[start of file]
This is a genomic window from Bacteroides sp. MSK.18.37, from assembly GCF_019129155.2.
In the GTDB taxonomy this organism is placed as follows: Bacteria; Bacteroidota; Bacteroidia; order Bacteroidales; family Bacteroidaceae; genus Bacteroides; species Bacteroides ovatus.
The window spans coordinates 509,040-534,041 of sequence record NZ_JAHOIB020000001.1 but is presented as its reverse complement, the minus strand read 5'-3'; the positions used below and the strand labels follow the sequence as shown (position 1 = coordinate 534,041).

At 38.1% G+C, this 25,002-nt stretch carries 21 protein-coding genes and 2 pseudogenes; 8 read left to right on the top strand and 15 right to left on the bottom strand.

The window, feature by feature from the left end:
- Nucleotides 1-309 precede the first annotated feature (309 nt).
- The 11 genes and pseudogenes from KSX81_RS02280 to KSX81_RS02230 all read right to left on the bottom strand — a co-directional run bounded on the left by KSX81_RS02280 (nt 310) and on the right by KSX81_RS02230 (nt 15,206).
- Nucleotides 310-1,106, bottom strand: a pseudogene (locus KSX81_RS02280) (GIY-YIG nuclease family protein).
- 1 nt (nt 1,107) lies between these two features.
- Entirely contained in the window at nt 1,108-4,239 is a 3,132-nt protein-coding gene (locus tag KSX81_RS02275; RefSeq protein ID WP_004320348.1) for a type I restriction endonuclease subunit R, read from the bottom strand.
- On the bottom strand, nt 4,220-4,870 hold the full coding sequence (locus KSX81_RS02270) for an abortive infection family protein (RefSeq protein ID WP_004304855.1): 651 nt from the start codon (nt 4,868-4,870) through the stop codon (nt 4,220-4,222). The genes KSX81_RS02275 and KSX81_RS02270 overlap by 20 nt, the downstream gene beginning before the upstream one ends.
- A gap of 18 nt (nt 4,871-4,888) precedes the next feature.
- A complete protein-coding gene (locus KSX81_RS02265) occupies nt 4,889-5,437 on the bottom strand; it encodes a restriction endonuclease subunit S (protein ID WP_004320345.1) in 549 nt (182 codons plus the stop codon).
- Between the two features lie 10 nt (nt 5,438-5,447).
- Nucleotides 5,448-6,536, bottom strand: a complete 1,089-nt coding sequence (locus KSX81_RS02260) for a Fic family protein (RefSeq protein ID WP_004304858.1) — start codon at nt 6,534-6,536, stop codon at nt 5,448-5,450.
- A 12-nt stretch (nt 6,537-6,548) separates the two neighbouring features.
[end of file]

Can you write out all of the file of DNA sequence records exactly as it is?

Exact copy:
This is a genomic window from Bacteroides sp. MSK.18.37, from assembly GCF_019129155.2.
In the GTDB taxonomy this organism is placed as follows: Bacteria; Bacteroidota; Bacteroidia; order Bacteroidales; family Bacteroidaceae; genus Bacteroides; species Bacteroides ovatus.
The window spans coordinates 509,040-534,041 of sequence record NZ_JAHOIB020000001.1 but is presented as its reverse complement, the minus strand read 5'-3'; the positions used below and the strand labels follow the sequence as shown (position 1 = coordinate 534,041).

At 38.1% G+C, this 25,002-nt stretch carries 21 protein-coding genes and 2 pseudogenes; 8 read left to right on the top strand and 15 right to left on the bottom strand.

The window, feature by feature from the left end:
- Nucleotides 1-309 precede the first annotated feature (309 nt).
- The 11 genes and pseudogenes from KSX81_RS02280 to KSX81_RS02230 all read right to left on the bottom strand — a co-directional run bounded on the left by KSX81_RS02280 (nt 310) and on the right by KSX81_RS02230 (nt 15,206).
- Nucleotides 310-1,106, bottom strand: a pseudogene (locus KSX81_RS02280) (GIY-YIG nuclease family protein).
- 1 nt (nt 1,107) lies between these two features.
- Entirely contained in the window at nt 1,108-4,239 is a 3,132-nt protein-coding gene (locus tag KSX81_RS02275; RefSeq protein ID WP_004320348.1) for a type I restriction endonuclease subunit R, read from the bottom strand.
- On the bottom strand, nt 4,220-4,870 hold the full coding sequence (locus KSX81_RS02270) for an abortive infection family protein (RefSeq protein ID WP_004304855.1): 651 nt from the start codon (nt 4,868-4,870) through the stop codon (nt 4,220-4,222). The genes KSX81_RS02275 and KSX81_RS02270 overlap by 20 nt, the downstream gene beginning before the upstream one ends.
- A gap of 18 nt (nt 4,871-4,888) precedes the next feature.
- A complete protein-coding gene (locus KSX81_RS02265) occupies nt 4,889-5,437 on the bottom strand; it encodes a restriction endonuclease subunit S (protein ID WP_004320345.1) in 549 nt (182 codons plus the stop codon).
- Between the two features lie 10 nt (nt 5,438-5,447).
- Nucleotides 5,448-6,536, bottom strand: a complete 1,089-nt coding sequence (locus KSX81_RS02260) for a Fic family protein (RefSeq protein ID WP_004304858.1) — start codon at nt 6,534-6,536, stop codon at nt 5,448-5,450.
- A 12-nt stretch (nt 6,537-6,548) separates the two neighbouring features.